Sunday, February 15, 2004

Heads and tales of Sikh history
Roopinder Singh

Sikh Coinage: Symbol of Sikh Sovereignty
by Surinder Singh. Manohar, New Delhi. Rs 995. Pages 283.

Sikh Coinage: Symbol of Sikh SovereigntyMANY myths abound about the Sikh coins, which remained in circulation from 1710 to 1856. Which was the first Sikh coin? How come Sikh rulers did strike coins not in their own name, but in the name of the Gurus and the Almighty? Was there a coin in the name of Maharaja Ranjit Singh’s courtesan, Moran? Why did Patiala not have independent coins?

"The study of Sikh coinage, both the historians and the numismatists say, has suffered due to a lack of proper historical evidence and its proper use in numismatic investigations," says the author, after which he goes on to enumerate a number of errors, misperceptions and distortions. This sets the tone of the book, which has years of research behind it, and challenges many a convention and belief.

The first Sikh coins came with the establishment of a Sikh kingdom by Banda Bahadur and his associates, within a few years of Guru Gobind Singh’s passing away.

Coinage and sovereignty are intrinsically interrelated and for the Sikhs, the author contends, the Gurus remained de jure sovereigns, while the de facto rule rested with individuals. He points out Sikh rulers and their kingdoms changed, but the coins were always stuck in the name of the Gurus, not individual rulers, and the legends on these coins have always been similar to those on the first Sikh coins.

The legend on the seal of the first Sikh coins was:


"Deg Tegh Fateh O Nusrat Baidarang,


Yaft Uz Nanak Guru Gobind Singh."

The author’s translation: "The kettle to feed, the sword to defend and the resultant victory have been achieved with the spontaneous help received from Guru Nanak to Guru Gobind Singh."

The legend on the coins issued subsequently states:


Sikkah zad bar har do Alam. Teg-i-Nanak wahib Ast,

fateh Gobind Shah-i-Shahan-Fazal Saacha Sahib ast.


Zarb ba-aman-ud-dahr, maswarat Shahr-zinut

A ltakht Khalsa Mubarak bakht

"The coin has been struck in both the worlds herein and hereafter under the guarantee of Guru Nanak’s sword. Victory of Guru Gobind Singh, King of Kings, has been achieved with the grace of Sacha Sahib, the Akal Purakh, God Almighty." The legend on the reverse means: "Minted at refuge of the world with perfect peace, where the auspicious throne of the Khalsa is established." The legend mentioned here is on the coins minted in the second year, following which, the word Gobind was changed to Gobind Singh.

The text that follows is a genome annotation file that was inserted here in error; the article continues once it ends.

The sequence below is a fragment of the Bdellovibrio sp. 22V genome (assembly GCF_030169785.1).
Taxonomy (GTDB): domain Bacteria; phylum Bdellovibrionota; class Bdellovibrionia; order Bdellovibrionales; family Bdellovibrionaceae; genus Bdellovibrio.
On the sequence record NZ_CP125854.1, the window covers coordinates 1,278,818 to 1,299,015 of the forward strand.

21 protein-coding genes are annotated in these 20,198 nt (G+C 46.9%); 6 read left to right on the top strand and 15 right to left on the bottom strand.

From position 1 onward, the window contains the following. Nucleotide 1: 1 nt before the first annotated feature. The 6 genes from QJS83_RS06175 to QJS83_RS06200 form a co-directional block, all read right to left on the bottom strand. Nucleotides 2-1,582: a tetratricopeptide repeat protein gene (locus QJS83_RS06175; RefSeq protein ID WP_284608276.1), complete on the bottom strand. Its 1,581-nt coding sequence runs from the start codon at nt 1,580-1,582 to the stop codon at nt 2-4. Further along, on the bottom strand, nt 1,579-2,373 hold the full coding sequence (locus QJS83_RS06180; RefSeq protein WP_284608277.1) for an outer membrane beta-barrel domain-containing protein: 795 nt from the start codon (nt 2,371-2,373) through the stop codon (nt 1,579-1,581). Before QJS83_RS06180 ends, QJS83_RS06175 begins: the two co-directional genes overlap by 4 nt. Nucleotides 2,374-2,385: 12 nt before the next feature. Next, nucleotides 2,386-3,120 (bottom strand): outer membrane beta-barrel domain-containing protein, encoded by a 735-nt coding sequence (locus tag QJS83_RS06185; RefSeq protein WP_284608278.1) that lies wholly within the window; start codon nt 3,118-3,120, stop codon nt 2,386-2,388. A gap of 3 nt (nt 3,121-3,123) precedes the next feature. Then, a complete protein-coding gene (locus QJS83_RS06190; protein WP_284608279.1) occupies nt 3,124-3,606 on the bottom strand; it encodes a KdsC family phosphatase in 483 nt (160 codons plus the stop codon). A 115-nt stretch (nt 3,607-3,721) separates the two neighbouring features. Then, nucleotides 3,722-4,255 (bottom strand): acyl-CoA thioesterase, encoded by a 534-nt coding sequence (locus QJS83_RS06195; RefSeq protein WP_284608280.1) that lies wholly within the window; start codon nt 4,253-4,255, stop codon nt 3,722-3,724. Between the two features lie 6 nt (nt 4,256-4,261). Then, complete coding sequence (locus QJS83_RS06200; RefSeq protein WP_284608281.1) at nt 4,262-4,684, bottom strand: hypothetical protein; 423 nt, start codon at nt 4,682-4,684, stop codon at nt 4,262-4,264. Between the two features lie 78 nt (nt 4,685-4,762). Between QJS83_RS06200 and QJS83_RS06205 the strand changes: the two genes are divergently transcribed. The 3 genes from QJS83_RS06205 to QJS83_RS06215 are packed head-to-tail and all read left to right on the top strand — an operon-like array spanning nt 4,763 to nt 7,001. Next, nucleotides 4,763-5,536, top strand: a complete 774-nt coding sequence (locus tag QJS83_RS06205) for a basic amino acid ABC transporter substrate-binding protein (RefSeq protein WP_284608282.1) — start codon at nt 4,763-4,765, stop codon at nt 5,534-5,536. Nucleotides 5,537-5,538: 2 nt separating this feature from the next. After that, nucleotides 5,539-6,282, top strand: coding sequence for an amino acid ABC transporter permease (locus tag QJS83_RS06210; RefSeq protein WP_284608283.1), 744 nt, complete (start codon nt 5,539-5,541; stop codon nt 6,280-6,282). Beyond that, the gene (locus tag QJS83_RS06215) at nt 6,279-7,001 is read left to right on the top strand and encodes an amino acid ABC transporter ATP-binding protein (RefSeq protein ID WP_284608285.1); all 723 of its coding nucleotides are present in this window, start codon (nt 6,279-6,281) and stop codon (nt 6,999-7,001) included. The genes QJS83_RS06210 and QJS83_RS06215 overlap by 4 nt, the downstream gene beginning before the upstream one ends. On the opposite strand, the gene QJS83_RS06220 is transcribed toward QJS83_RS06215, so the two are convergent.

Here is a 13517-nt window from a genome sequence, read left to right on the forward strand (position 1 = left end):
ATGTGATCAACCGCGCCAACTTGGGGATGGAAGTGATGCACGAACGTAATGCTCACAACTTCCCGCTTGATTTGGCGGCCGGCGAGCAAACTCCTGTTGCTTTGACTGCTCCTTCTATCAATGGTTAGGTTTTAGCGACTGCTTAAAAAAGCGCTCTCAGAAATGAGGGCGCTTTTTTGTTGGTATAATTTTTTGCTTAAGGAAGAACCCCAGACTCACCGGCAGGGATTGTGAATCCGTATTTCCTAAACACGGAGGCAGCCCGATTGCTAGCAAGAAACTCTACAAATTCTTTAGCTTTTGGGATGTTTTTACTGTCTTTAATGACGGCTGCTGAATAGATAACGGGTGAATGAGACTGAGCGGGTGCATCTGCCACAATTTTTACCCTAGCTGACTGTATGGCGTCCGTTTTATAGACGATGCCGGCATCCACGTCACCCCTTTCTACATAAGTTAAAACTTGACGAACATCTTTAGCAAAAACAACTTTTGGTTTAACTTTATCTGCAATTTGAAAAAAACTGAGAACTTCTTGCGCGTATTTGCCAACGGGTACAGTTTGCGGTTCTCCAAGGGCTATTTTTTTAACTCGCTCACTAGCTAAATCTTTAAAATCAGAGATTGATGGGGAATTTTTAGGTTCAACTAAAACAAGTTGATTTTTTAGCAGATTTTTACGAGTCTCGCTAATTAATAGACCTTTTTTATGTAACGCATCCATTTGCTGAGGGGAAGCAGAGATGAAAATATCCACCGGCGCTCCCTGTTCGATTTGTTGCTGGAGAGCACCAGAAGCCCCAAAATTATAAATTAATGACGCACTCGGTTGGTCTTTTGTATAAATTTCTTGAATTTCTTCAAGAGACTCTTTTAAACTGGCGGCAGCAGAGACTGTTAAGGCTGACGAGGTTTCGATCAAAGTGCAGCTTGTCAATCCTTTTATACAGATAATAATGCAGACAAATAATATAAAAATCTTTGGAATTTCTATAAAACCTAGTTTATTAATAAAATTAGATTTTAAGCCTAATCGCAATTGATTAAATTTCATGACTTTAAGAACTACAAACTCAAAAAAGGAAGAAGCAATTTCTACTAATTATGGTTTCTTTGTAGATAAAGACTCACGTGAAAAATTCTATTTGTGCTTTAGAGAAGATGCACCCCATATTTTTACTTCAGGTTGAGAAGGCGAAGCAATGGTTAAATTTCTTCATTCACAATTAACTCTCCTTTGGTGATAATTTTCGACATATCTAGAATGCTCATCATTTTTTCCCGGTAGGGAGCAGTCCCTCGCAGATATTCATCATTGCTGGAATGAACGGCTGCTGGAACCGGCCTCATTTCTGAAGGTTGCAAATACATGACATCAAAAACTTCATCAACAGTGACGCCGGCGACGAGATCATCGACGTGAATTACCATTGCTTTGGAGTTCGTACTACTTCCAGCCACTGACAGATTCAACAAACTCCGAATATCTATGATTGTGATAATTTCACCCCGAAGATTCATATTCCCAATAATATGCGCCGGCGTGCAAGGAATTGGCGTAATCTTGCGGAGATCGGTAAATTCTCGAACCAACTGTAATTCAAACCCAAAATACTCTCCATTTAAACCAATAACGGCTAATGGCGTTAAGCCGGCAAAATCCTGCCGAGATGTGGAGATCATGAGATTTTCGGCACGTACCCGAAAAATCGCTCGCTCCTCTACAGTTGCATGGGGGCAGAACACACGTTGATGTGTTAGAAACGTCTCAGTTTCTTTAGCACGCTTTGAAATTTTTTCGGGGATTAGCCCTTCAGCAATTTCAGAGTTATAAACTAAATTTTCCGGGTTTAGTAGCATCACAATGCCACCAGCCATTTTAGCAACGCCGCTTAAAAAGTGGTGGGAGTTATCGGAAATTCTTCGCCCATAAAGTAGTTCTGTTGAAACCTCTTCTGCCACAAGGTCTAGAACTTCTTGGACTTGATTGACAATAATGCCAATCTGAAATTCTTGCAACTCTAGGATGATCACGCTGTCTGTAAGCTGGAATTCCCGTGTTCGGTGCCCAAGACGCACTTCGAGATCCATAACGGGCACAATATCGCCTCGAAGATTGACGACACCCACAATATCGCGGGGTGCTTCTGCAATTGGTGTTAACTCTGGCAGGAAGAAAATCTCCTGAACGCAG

Coins were minted even in mobile mints, which the riders carried with them. Of course, when the Sikhs reigned, in Maharaja Ranjit Singh’s time, over Lahore, it retained its status as an important mint. The author contradicts assertions made by some historians and maintains that neither Jassa Singh Ahluwalia nor Hari Singh Nalwa ever struck a coin in their names.

Surinder Singh rubbishes the contention that the leaf motifs on the coins issued in the reign of Maharaja Ranjit Singh are peacock feathers that symbolise his favourite courtesan, Moran (literally peacock). He links the leaf motifs on Sikh coins with fertility. He says that such motifs are seen on coins minted after the 1783 "chalisa famine" which followed three consecutive failures of the monsoon. Sikh rulers and even landlords kept the free kitchen, langar, going. Subsequently, the Sikhs included the leaf motifs on the coins as thanksgiving. His explanation is logical.

Surinder has based his work on empirical evidence, and his first-hand knowledge of coins of the Sikhs is quite evident. He shows that various historians have not been very diligent in studying the numismatic aspects of Sikh history, and as often happens when someone takes a position that is at variance with the conventional thinking, the author states his case quite forcefully. He, however, does take pains to point out contra views and examine them in establishing his views.

Examining Sikh coinage of the Lahore Darbar, he points out that Patiala state minted Durrani currency, issued in the name of Ahmed Shah Durrani, except for what he calls the "nazarana coins". He also looks at various religious tokens, which are geneits freshness and reliance on first-hand evidence. Since what Surinder Singh states may raise established hackles, he could have been more diplomatic. Perhaps we will see more of that in his forthcoming studies.